securities that finance the federal deficit.

Catherine Mann, a senior economist at the Institute for

International Economics in Washington, said today's

financing gap could be expected to widen. Part of the

problem lies with Europe and Japan, which grow more slowly

than the United States and import less than they export.

Higher costs of imported oil will aggravate the trade

deficit even more, Ms. Mann said, and the federal

government will be paying foreigners higher interest rates

on its rapidly growing debt.

"You have a dynamic that links government deficits to

current accounts deficits more than has been the case

before," Ms. Mann said. "We are going to have a lot of

government securities out there, and a very high share of

those Treasuries are owned by foreign investors."

But where Mr. Rogoff predicts that the dollar will slide

sharply over the next two years, Ms. Mann predicts that

Asian countries will continue to subsidize American

imbalances to keep their economies growing. A decline in

the dollar may be likely, but not a panicky flight by

foreign investors.

The American dollar has been through several ups and downs

in recent decades. In 1973, it fell sharply against

Japanese and European currencies - the major industrialized

countries had already abandoned the system of fixed

exchange rates adopted at Bretton Woods after World War II.

The dollar rebounded strongly in the early and mid-1980's

in response to higher American interest rates, but then

plunged 40 percent after leaders from the United States,

Japan and Europe reached the so-called Plaza Accord in 1986

to nudge the dollar back down. The plunge after the Plaza

Accord caused few disruptions for Americans, and foreign

investors did not demand higher interest rates on


"One theory is that investors were simply irrational," said

J. Bradford DeLong, a professor of economics at the

University of California, Berkeley. "Others said it was the

result of what Charles DeGaulle called the 'exorbitant

privilege' of being able to repay your debts in your own


Some economists contend that the United States can postpone

its day of reckoning for years. Richard N. Cooper, a

professor of economics at Harvard, said the global pool of

savings was about 10 times the United States' appetite for

foreign capital last year and growing fast enough to easily

finance $500 billion a year.

The wild card is that most of the money is coming not from

private investors but from foreign governments, led by

Japan and China. Rather than profits, their goal has been

to stabilize exchange rates and keep their exports from

becoming more expensive.

Many economists contend that the Asian central banks have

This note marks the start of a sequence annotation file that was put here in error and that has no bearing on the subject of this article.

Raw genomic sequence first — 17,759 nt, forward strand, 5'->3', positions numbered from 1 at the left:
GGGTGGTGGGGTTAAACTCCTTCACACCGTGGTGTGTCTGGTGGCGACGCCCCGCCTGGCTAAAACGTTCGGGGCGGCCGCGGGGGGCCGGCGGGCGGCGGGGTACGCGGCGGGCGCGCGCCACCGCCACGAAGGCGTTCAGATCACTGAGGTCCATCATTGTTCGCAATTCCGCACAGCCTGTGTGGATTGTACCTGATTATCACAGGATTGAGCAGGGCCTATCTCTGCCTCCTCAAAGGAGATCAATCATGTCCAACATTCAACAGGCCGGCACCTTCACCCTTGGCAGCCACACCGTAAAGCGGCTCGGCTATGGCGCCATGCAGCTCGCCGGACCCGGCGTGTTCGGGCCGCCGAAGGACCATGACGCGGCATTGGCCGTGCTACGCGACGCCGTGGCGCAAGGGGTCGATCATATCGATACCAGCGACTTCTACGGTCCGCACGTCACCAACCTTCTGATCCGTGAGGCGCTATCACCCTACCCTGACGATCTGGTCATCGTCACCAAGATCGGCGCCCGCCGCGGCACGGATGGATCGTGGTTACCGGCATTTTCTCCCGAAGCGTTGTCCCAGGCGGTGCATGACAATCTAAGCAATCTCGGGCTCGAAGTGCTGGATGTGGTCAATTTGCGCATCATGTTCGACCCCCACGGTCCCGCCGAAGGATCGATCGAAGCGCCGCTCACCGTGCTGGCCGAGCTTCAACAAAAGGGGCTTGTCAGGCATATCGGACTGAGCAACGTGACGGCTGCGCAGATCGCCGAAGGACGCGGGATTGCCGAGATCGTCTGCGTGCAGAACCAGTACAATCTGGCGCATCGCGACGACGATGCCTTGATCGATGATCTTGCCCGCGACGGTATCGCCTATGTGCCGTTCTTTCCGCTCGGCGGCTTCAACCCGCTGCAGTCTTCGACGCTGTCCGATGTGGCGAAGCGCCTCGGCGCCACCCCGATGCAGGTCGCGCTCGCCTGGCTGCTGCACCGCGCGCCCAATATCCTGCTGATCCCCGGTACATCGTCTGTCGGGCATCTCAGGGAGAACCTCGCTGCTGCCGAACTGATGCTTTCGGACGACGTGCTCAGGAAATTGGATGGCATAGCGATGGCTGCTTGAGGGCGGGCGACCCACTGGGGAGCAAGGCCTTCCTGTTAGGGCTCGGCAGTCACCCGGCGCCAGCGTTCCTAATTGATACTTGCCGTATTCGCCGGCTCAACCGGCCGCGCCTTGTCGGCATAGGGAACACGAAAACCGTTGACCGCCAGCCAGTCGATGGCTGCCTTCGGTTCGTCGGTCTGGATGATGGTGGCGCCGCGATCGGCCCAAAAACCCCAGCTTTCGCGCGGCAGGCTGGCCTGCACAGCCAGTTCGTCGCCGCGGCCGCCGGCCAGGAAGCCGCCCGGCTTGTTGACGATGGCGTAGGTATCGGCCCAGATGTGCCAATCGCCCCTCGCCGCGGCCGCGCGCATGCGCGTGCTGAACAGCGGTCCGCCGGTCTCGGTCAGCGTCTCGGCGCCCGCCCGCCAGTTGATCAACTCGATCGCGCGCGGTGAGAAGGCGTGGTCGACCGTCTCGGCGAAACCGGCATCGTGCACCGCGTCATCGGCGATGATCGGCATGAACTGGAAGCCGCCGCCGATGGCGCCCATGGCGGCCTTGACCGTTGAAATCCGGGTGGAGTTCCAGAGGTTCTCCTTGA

created an informal version of the Bretton Woods system of

fixed exchange rates that lasted from shortly after World

War II until the early 1970's.

The system collapsed after the imbalances between Europe

and the United States became impossible to reconcile. Rapid

growth is putting similar pressure on China, which has kept

its currency, the yuan, pegged at a fixed rate to the


The growing imbalances, in both China and the United

States, is one reason Mr. Rogoff is bracing for a jolt to

the dollar and the American economy similar to the one that

occurred in the early 1970's.

Then, as now, the United States was running large budget

and trade deficits. Then, as now, the United States was

bogged down in a war costing billions of dollars a year.

And in 1974, a few months after the dollar plunged against

the German mark and Japanese yen, oil prices soared.

"It's striking how many parallels there are between today

and the early 1970's," Mr. Rogoff said. "The loss of the

anchor of the dollar and fixed exchange rates contributed

to the inflation we saw in the 70's. It was the worst

period in growth we have had since World War II."


Copyright 2004 The New York Times Company

Dollar's Decline Is Reverberating

Sun Nov 14, 755 AM ET

By David Streitfeld Times Staff Writer

During a routine sale of U.S. Treasury bonds in early September, one of the essential pillars holding up the economy suddenly disappeared. home page

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Foreigners have been regularly buying nearly half of all debt issued by the U.S. government. On Sept. 9, for the first time that anyone could remember, they stayed home.

"Thoughts of panic flickered out there," said Sadakichi Robbins, head of global fixed-income trading at Bank Julius Baer.